SBA sets a workaround for aiding restaurants left empty-handed by the RRF

Changes in the rules for low-interest Economic Injury Disaster Loans will expand eligibility while quadrupling the amount that can be borrowed.
Photograph: Shutterstock

Restaurants shut out of Restaurant Revitalization Fund (RRF) grants could get another shot at federal relief under changes quietly made Wednesday in a low-interest loan program run by the U.S. Small Business Administration (SBA).

The changes are expected to bring $150 billion in aid within easier reach of small businesses.

A $500,000 cap on loans awarded under the SBA’s Economic Injury Disaster Loans (EIDL) initiative was expanded to $2 million, and the eligibility criteria were recast to match the standards used in the RRF program. As a result, a restaurant operation with up to 20 locations or 500 employees could now qualify as an eligible small business.

Also, both criteria do not have to be met. A restaurant applicant with more than 20 locations could be eligible if its payroll does not extend beyond 500 people.  

As with the RRF program, a company can borrow no more than $10 million in total.  

In addition, the regulations governing the use of the loan proceeds were altered to provide more flexibility to borrowers. Under the new rules, a restaurant or other loan recipient can use the funds to retire high-interest loans before they come due. The money can also be used to eliminate balances run up on a restaurant’s credit cards.  

Restaurants and other businesses that qualified for an EIDL loan while the $500,000 cap was still in effect can re-apply for more funds.

EIDL loans usually carry lower interest rates than what a lending institution would charge someone off the street, and they tend to have a longer term, spreading the financial burden over a manageable timeframe.

“At a time when there is still an extreme need for small business restaurants to access working capital, these changes will improve the outlook for thousands of operators and will lift the economic outlook for communities small and large,” Sean Kennedy, EVP of public policy for the National Restaurant Association. “We worked with the SBA to improve the terms and use of these federal loans so they could be more impactful.”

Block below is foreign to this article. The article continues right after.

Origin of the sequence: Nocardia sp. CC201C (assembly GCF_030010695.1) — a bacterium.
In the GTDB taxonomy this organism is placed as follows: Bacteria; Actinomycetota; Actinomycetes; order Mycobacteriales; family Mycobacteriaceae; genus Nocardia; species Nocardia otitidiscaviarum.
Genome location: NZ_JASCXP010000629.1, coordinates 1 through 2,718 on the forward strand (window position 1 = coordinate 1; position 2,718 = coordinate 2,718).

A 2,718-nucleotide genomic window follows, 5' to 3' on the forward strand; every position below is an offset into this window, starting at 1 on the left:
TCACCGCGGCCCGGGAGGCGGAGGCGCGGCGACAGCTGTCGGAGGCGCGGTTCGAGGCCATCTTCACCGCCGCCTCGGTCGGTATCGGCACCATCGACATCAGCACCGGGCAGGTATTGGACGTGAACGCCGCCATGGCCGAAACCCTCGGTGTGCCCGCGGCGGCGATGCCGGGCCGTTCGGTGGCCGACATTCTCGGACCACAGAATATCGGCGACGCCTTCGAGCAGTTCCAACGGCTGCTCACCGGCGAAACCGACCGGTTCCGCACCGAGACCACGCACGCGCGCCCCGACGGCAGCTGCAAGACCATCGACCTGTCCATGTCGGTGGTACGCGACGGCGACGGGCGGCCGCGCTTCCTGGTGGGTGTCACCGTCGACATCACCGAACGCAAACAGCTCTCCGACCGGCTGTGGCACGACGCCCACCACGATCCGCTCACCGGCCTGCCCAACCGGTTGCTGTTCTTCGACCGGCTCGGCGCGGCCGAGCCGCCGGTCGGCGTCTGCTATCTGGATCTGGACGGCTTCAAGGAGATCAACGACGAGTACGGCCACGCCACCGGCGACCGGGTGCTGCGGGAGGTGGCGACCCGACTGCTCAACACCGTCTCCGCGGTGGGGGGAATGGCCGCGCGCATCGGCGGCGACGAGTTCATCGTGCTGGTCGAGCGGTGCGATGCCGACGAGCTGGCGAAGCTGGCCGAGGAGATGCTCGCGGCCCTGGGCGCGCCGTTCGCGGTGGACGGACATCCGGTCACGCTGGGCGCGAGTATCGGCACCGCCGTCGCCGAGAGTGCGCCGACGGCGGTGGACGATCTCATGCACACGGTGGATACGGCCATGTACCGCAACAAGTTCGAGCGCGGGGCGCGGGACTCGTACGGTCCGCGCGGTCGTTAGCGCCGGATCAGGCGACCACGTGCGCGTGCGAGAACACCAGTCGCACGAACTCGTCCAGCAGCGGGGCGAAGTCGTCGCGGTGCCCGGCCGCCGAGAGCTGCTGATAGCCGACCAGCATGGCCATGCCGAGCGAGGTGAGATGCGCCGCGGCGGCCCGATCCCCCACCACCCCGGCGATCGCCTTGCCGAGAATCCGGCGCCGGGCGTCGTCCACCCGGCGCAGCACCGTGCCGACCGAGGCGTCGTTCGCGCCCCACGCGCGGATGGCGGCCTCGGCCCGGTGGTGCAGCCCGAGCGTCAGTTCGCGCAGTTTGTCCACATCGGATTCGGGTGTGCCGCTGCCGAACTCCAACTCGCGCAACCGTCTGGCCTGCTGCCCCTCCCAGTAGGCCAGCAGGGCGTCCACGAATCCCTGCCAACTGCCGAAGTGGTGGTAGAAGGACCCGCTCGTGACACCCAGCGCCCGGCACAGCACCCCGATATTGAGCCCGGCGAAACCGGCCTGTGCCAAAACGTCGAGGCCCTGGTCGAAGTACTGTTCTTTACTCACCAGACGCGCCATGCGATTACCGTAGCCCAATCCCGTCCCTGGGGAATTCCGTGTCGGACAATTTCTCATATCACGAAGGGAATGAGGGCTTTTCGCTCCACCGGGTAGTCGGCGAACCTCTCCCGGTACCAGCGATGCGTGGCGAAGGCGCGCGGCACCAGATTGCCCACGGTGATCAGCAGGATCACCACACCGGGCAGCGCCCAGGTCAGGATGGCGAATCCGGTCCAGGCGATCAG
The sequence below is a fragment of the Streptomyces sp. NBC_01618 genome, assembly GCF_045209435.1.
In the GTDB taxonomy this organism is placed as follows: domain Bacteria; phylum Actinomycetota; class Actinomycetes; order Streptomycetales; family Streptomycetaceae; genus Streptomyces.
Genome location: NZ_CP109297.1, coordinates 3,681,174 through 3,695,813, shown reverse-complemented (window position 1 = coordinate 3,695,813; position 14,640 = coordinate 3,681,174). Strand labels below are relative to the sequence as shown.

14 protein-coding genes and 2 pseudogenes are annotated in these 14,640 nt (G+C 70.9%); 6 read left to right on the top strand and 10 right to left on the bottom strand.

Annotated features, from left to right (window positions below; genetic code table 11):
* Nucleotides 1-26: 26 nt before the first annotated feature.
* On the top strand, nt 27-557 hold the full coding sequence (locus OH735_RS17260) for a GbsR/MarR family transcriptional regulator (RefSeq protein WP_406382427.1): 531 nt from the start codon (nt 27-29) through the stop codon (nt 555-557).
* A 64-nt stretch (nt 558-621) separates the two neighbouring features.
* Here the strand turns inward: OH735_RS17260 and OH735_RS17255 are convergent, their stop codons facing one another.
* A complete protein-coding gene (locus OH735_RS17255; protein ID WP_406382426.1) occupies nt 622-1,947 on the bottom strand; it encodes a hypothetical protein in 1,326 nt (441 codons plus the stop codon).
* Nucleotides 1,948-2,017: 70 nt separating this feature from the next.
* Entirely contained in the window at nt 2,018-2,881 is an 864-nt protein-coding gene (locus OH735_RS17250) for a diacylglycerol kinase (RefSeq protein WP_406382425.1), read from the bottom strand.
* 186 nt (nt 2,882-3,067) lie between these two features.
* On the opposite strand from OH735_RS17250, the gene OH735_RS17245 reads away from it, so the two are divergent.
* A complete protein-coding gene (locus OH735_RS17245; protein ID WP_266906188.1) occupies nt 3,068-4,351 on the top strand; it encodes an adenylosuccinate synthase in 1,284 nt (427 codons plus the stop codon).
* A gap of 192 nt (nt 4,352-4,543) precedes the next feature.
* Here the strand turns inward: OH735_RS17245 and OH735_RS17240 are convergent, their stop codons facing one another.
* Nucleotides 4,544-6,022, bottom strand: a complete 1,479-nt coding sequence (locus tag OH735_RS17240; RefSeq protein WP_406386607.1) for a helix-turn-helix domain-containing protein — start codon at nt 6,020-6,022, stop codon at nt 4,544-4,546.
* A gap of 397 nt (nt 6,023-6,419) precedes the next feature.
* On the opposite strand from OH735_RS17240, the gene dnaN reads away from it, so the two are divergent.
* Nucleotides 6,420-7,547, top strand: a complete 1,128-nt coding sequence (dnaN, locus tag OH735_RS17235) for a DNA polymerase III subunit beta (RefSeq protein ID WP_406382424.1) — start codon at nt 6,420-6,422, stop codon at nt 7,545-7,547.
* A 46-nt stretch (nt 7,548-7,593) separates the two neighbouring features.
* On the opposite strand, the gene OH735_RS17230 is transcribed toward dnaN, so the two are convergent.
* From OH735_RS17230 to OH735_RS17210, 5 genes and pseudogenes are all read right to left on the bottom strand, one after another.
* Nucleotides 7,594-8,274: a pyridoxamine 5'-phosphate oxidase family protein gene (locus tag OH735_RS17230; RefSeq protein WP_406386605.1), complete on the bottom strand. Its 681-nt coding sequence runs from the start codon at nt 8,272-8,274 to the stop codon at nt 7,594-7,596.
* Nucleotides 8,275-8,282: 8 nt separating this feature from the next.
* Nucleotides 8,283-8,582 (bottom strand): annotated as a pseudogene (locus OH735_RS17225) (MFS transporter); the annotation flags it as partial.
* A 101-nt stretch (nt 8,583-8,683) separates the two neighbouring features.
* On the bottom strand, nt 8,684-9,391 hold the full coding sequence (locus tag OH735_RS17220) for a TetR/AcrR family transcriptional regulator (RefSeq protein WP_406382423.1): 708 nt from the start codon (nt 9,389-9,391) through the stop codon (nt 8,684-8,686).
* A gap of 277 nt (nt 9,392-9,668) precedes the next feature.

Because small businesses’ need for additional capital is seen as acute, the SBA changed the rules in an extraordinary way. Instead of following the usual federal route of airing changes under consideration, collecting feedback on the proposed alterations for 60 days and then adjusting the regulations accordingly, the agency said the proposed rule changes would go into effect immediately.

“Given that this rule is issuing in August, new changes could not go into effect until November, leaving just a few weeks to implement the new program and take applications before funding expires” on Dec. 31, the SBA said in a notice published in the Federal Register.

The agency still intends to collect feedback from the public with an eye toward adjusting the changes, the alterations will take effect immediately and be fine-tuned if necessary and possible at a later date.

The EIDL program has been an option for restaurants and other small businesses since before the pandemic. Its intent is to provide low-interest loans to mom-and-pop enterprises that have been hurt by disasters in their markets.

At the start of the pandemic, Congress designated the pandemic as a covered disaster, greatly expanding the extent of restaurants that could apply.  Funding for the EIDL was increased in the two major pandemic relief bills pushed through Congress.

The SBA posted the changes in the Federal Register Wednesday with little fanfare. President Biden is expected to spotlight the alterations in a keynote speech on Thursday afternoon as one of the ways his administration is helping small businesses get through the pandemic.

The agency acknowledged that the rule adjustments would likely help some of the 177,000 restaurants that failed to land direct aid grants under the RRF program because it ran out of money in three weeks.

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